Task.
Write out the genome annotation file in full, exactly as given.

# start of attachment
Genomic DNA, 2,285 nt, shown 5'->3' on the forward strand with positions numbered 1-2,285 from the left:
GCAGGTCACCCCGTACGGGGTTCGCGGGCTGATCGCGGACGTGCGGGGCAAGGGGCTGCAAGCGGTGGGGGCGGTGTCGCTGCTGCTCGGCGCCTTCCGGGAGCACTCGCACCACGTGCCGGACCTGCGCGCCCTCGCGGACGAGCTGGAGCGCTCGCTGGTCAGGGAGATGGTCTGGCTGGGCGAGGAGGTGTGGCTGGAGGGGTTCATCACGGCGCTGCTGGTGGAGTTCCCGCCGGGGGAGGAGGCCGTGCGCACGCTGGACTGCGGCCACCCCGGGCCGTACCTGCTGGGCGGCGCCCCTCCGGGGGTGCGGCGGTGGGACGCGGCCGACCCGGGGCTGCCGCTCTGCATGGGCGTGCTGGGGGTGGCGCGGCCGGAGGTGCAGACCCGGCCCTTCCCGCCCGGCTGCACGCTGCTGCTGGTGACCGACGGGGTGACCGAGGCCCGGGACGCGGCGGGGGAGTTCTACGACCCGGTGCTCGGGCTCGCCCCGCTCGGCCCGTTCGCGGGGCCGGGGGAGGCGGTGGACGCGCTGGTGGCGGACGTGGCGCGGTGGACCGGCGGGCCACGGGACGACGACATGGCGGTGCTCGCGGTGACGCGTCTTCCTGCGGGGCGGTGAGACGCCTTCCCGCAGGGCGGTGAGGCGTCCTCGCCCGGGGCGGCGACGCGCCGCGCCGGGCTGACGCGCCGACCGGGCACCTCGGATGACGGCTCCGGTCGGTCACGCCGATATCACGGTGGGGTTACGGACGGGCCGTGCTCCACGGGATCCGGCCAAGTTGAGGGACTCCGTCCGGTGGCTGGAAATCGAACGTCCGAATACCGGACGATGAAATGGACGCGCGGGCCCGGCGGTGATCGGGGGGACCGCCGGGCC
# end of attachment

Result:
Genomic DNA, 2,285 nt, shown 5'->3' on the forward strand with positions numbered 1-2,285 from the left:
GCAGGTCACCCCGTACGGGGTTCGCGGGCTGATCGCGGACGTGCGGGGCAAGGGGCTGCAAGCGGTGGGGGCGGTGTCGCTGCTGCTCGGCGCCTTCCGGGAGCACTCGCACCACGTGCCGGACCTGCGCGCCCTCGCGGACGAGCTGGAGCGCTCGCTGGTCAGGGAGATGGTCTGGCTGGGCGAGGAGGTGTGGCTGGAGGGGTTCATCACGGCGCTGCTGGTGGAGTTCCCGCCGGGGGAGGAGGCCGTGCGCACGCTGGACTGCGGCCACCCCGGGCCGTACCTGCTGGGCGGCGCCCCTCCGGGGGTGCGGCGGTGGGACGCGGCCGACCCGGGGCTGCCGCTCTGCATGGGCGTGCTGGGGGTGGCGCGGCCGGAGGTGCAGACCCGGCCCTTCCCGCCCGGCTGCACGCTGCTGCTGGTGACCGACGGGGTGACCGAGGCCCGGGACGCGGCGGGGGAGTTCTACGACCCGGTGCTCGGGCTCGCCCCGCTCGGCCCGTTCGCGGGGCCGGGGGAGGCGGTGGACGCGCTGGTGGCGGACGTGGCGCGGTGGACCGGCGGGCCACGGGACGACGACATGGCGGTGCTCGCGGTGACGCGTCTTCCTGCGGGGCGGTGAGACGCCTTCCCGCAGGGCGGTGAGGCGTCCTCGCCCGGGGCGGCGACGCGCCGCGCCGGGCTGACGCGCCGACCGGGCACCTCGGATGACGGCTCCGGTCGGTCACGCCGATATCACGGTGGGGTTACGGACGGGCCGTGCTCCACGGGATCCGGCCAAGTTGAGGGACTCCGTCCGGTGGCTGGAAATCGAACGTCCGAATACCGGACGATGAAATGGACGCGCGGGCCCGGCGGTGATCGGGGGGACCGCCGGGCC